back to article Music publisher BMG vs US cable giant Cox: Here's why it matters

A court case that begins this week will define new boundaries in the relationship between US ISPs and creators, regardless of which way it goes. Music publisher BMG, part of Bertelsmann, is suing cable giant Cox Communications for abetting copyright infringement. The core of the issue is how the ISP handled heavy infringers, …

  1. Anonymous Coward
    WTF?

    WTF?

    One had triggered 54,489 notifications in 60 days. Each notification was alleged to have been passed on to Cox.

    Well anyone hitting our emails servers that fast are likely to be blacklisted very, very quickly. Did anyone check the spam folder?

  2. Anonymous Coward
    Anonymous Coward

    I still do not understand why the RIAA and its ilk want someone else to look after their business plan for them.

    What we have here is something like Ford sewing the roads because their cars breakdown on roads - utter stupidity.

    I can only assume this case has been brought because Cox has larger pockets than individuals and with a bought judge BMG think they will be able to party harder than normal with their winnings.

    I see no reason why he who supplies the pipe for a fee should be held responsible for what he who pays to use that pipe does with it.

    1. John 104 Silver badge
      Headmaster

      @Ivan4

      Agreed. But why would Ford sew a road? More likely they would sue.

      1. Anonymous Coward
        Anonymous Coward

        Thank you John. I knew it was wrong just as I pushed the submit button but the post didn't come up to allow me to edit it.

        1. Doctor Syntax Silver badge

          "but the post didn't come up to allow me to edit it."

          Sometimes that happens. Annoying, isn't it?

          1. Wilseus
            Headmaster

            Also it's "break down," not "breakdown." (Break down is what your car does, a breakdown is the thing that's happened.) This drives me absolutely nuts (login/log in is another) but at least it's not as bad as people using "nevermind" instead of "never mind" since there's no such word as the former. There's no such word as anytime or thankyou either!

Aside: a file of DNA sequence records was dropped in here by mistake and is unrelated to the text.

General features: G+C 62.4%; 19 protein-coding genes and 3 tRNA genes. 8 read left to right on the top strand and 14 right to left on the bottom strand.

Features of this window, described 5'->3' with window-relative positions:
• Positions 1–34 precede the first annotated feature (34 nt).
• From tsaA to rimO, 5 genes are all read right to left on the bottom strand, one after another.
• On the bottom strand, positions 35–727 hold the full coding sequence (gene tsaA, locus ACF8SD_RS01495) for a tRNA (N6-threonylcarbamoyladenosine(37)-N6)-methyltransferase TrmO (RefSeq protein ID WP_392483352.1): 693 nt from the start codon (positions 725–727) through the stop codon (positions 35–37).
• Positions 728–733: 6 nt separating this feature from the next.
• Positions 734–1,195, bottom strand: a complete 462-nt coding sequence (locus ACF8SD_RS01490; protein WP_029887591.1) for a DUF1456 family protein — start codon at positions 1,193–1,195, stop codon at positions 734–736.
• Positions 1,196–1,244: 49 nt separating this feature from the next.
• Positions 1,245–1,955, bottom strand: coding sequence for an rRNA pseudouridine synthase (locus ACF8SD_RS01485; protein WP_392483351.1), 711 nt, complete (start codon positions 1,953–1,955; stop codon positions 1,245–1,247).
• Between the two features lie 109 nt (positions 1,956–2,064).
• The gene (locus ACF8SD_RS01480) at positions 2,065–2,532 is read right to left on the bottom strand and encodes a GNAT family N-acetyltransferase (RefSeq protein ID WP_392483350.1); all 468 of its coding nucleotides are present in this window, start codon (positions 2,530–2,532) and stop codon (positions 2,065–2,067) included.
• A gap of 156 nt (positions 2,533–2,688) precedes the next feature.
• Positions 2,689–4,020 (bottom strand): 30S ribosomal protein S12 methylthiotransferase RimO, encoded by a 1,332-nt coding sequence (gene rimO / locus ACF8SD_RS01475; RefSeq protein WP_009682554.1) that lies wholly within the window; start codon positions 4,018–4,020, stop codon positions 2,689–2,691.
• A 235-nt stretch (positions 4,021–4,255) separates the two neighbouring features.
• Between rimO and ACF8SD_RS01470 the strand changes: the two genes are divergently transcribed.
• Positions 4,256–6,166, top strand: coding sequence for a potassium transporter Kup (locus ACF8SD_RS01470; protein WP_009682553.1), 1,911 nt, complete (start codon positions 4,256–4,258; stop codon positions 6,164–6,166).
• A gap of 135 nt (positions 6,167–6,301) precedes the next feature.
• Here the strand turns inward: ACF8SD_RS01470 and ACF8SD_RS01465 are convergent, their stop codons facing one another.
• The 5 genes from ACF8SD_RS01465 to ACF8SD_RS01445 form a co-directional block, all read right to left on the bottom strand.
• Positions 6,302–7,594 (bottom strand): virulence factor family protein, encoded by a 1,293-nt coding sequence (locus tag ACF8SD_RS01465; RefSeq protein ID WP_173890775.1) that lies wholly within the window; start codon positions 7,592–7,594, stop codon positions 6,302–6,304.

1. ma1010 Silver badge
              Headmaster

              Yes, "anytime" *is* a word

              Anytime

              adverb

              1.

              at any time; regardless of hour, date, etc.; whenever.

              2.

              invariably; without doubt or exception; always:

              I can do better than that anytime.

    2. beep54
      Coat

      "What we have here is something like Ford sewing the roads because their cars breakdown on roads - utter stupidity."

      I had difficulty with this as a picture of Ford, roads and a sewing needle was stuck in my head and it didn't make any sense. Is 'sew' British for 'sue'?

  3. Doctor Syntax Silver badge

    The whole system seems remarkably ill-thought out. The plaintiffs may well have good cause but if anything spawns notifications at that rate is completely automatic and Cox's point that they're simply allegations is a reasonable point. Far better to have taken a sample and been able to show that they've been carefully checked and are verifiable. If Cox then refuses, take those to court and ask for the remainder to be taken into consideration.

  4. This post has been deleted by a moderator

  5. kain preacher

    I was thinking the same thing. Great way to end up on spamhaus.

  6. Anonymous Coward
    Holmes

    Spoilation

    IANAL but I've seen this playbook from afar dozens (hundreds?) of times. Cox may have kneecapped themselves right off the bat with the "Spoliation of Evidence" which is discussed under the Federal Rules of Civil Procedure, a guide book you best look over if there is ever any smidgen of a chance you are in IT and may end up in court. Just inching into the discovery phase and not being able to turn up with standard business records that any "reasonable ISP must have to conduct business" is not good. This is a recurring theme that the federal courts have been using a sledgehammer to enforce. Business records are not optional.

    On that basis alone, if I were Lloyd's, I'd be looking to bail as well. Especially if I worked IT for Cox. Kneecapped? More like like further up and more center-line.

    1. The Nazz Silver badge

      Re: Spoilation

      From the linked articles it would appear that :

      Rightscorp are the ones who deliberately destroyed important evidence. Not Cox.

      ALL versions of their tracking software before July 2015.

      One has to ask, in an ongoing case, why they did so and WHAT HAVE THEY GOT TO HIDE?

      Not that Judge O'Greedy seems to care so much.

      1. Anonymous Coward
        Facepalm

        Re: Spoilation

        You're right! We have "egregious spoliation" on the part of Rightscorp who can't maintain any kind of log that can be coughed up during discovery and Cox misplacing its DHCP logs so the IP address, perhaps, can be mapped back to a subscriber account.

        I think monitoring Techdirt will be in order. Laying in the popcorn.

    2. Adam 1

      Re: Spoilation

      The allegation of 54,489 in 60 days equates to close to 1 violation per minute if you assume that person had to sleep during that 2 months.

      A reasonable person might consider such a large number of warnings as indicative that there was some sort of bug in either the collection, analysis or notification processes. Inability to produce the code used for that denies the accused the right to challenge the evidence used against them. The idea of secret evidence should be an anathema to anyone interested in freedom and the rule of law.